The Arab terror wave that has been plaguing Israel since last September continues unabated, and in a sign of how haredi children are dealing with the tensions, many are dressing up as first-responder medics in honor of Purim.
It is traditional to dress up in costume for the holiday, in honor of how God's role is "hidden" and not explicitly stated in the Purim story of salvation from nearly 2,500 years ago.
This year many haredi children are dressing up as emergency paramedics from the United Hatzalah emergency medical service organization, playing the part of first responders who all too often must struggle to save the lives of terror victims. United Hatzalah medics responded to a total of over 260,000 calls last year, marking over 700 per day.
Gavy Friedson, Deputy Director of International Relations for United Hatzalah, spoke about the interest haredi children have for the medics.
"It happens all the time. Every time I walk out of the office I get asked for a sticker or to take a picture with haredi kids. These kids don’t have TV at home and they see their brother or father or uncle going out and working for United Hatzalah or ZAKA," said Friedson.
"They see their older family members zipping through traffic to go save someone’s life, so it is only natural that these people should become role models or ‘heroes’ in their eyes."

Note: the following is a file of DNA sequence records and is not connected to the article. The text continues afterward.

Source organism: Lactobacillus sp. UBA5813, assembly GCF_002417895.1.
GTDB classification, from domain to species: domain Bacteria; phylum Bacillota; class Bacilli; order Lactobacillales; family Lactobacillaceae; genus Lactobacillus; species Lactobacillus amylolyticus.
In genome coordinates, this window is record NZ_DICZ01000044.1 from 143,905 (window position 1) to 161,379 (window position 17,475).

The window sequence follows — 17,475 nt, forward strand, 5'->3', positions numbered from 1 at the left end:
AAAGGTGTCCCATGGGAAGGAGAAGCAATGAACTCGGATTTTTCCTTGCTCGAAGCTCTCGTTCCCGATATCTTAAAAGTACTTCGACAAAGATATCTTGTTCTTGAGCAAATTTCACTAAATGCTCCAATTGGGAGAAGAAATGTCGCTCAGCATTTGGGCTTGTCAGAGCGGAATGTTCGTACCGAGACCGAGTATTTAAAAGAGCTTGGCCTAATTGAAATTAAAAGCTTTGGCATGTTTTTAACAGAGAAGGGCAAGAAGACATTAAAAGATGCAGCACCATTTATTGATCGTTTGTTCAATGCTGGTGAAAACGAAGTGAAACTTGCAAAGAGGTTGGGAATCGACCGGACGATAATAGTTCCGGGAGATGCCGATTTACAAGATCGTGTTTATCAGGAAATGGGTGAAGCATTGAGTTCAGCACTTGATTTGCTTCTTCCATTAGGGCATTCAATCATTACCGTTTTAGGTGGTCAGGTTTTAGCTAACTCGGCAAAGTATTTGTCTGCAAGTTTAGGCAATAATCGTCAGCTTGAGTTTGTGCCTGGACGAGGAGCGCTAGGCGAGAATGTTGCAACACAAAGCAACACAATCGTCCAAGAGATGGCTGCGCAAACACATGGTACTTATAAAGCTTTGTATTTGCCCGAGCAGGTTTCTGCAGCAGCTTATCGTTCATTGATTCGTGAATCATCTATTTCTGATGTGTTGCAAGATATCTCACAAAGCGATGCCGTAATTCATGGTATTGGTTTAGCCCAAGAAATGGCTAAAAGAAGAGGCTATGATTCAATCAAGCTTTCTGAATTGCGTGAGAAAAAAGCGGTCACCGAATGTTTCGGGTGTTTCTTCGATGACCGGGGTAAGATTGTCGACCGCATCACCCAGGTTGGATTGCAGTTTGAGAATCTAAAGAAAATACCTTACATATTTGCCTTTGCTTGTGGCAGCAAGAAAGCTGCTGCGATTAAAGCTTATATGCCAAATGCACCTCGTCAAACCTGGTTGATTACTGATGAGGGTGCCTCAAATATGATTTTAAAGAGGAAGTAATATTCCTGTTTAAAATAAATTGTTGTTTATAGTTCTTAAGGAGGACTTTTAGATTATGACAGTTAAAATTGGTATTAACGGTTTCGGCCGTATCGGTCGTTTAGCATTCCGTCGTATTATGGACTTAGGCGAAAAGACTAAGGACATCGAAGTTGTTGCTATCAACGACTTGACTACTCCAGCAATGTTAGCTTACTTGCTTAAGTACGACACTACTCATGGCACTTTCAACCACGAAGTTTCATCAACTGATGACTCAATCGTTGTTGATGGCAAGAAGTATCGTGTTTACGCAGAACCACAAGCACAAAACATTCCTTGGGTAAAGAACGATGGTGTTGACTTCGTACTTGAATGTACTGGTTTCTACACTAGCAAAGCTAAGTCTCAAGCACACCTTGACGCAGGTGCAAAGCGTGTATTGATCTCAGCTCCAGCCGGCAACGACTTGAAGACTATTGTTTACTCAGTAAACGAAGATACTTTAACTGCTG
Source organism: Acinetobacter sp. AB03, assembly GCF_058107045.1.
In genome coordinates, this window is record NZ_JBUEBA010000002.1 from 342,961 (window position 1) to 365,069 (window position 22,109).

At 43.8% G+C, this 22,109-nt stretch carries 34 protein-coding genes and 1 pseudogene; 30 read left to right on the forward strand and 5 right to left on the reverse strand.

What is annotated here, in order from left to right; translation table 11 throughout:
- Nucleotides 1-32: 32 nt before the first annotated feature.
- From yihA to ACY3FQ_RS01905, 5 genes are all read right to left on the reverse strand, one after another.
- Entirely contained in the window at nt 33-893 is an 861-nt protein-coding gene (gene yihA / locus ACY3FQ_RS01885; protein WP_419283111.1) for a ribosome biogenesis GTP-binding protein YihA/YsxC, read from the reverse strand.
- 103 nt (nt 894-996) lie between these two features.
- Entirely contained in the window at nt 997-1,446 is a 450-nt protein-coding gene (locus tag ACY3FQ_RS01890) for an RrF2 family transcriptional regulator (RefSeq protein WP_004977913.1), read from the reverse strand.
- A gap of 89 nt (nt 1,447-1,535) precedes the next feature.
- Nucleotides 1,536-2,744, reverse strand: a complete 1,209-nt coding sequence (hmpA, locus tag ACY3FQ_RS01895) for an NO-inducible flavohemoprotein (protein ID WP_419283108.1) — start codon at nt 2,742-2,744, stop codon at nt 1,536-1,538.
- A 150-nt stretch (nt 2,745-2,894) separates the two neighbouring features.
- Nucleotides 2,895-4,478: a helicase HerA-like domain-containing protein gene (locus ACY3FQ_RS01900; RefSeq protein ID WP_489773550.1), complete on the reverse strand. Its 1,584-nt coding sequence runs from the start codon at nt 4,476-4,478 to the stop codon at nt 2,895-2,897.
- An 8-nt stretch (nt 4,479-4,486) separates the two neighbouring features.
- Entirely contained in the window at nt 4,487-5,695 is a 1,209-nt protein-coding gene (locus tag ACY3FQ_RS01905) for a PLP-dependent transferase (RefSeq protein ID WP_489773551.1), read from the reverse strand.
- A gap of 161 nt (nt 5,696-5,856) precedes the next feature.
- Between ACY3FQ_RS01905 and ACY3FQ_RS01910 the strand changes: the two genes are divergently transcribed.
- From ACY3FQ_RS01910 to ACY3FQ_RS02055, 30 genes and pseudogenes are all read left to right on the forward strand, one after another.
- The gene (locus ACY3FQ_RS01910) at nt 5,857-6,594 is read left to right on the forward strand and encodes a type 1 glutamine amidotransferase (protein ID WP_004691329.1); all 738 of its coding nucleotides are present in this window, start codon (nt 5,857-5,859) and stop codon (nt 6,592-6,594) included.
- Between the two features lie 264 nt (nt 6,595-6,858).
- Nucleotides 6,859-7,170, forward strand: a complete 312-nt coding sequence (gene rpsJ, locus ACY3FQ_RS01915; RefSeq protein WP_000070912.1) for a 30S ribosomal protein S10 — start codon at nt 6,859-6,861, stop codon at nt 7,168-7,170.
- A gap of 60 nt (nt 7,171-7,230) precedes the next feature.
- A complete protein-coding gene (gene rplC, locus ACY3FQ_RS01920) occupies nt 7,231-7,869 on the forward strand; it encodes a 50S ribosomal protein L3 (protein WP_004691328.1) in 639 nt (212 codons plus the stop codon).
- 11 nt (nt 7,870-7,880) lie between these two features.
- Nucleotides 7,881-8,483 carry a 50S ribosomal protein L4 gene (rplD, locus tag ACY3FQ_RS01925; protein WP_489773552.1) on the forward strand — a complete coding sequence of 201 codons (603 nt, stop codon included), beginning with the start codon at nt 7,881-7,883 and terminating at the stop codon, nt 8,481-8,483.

According to the distributor of the medic costumes, Yossi Amar, "we opened up sales in numerous locations around Israel and we couldn’t believe how many we would sell. We’ve sold over 1,500 costumes so far and that is still with a week and a half to go until Purim."
“Children are dreaming of becoming EMT’s,” he added. "Parents call me continuously and want to dress their kids up like this. People are even purchasing real first aid kits to go with the costume and to keep for the house after the holiday so that they have one."
Amar said the costumes are being bought by the general public, but the demand is highest in haredi areas.
“In areas where kids are not allowed to dress up like soldiers or police officers due to community concerns, one of the prevalent alternatives that they have for costumes of positive role models that give back to the community is a United Hatzalah medic,” Amar said. “Parents even dress up the bicycles of their children to make it look as if it is a United Hatzalah ambucycle. We supply stores with cardboard boxes that have sirens on them so that the kids can attach it to their bicycles, and they sell out.”
He added, "the kids look up at United Hatzalah medics as real life role models and superheroes. They are the real life Batman and Superman for these children, people who race to the scenes of emergencies to help save lives.”
Daniel Katzenstein, a volunteer medic with United Hatzalah, said he has often been asked what negative impact the children of medics may receive by seeing their father or mother deal with emergency situations.
"I don’t know what the answer to that question is and I’m not sure there is a way to tell. But I know that when I asked my kid what he wanted to dress up as for Purim and he said ‘a United Hatzalah medic,' I knew we were okay.”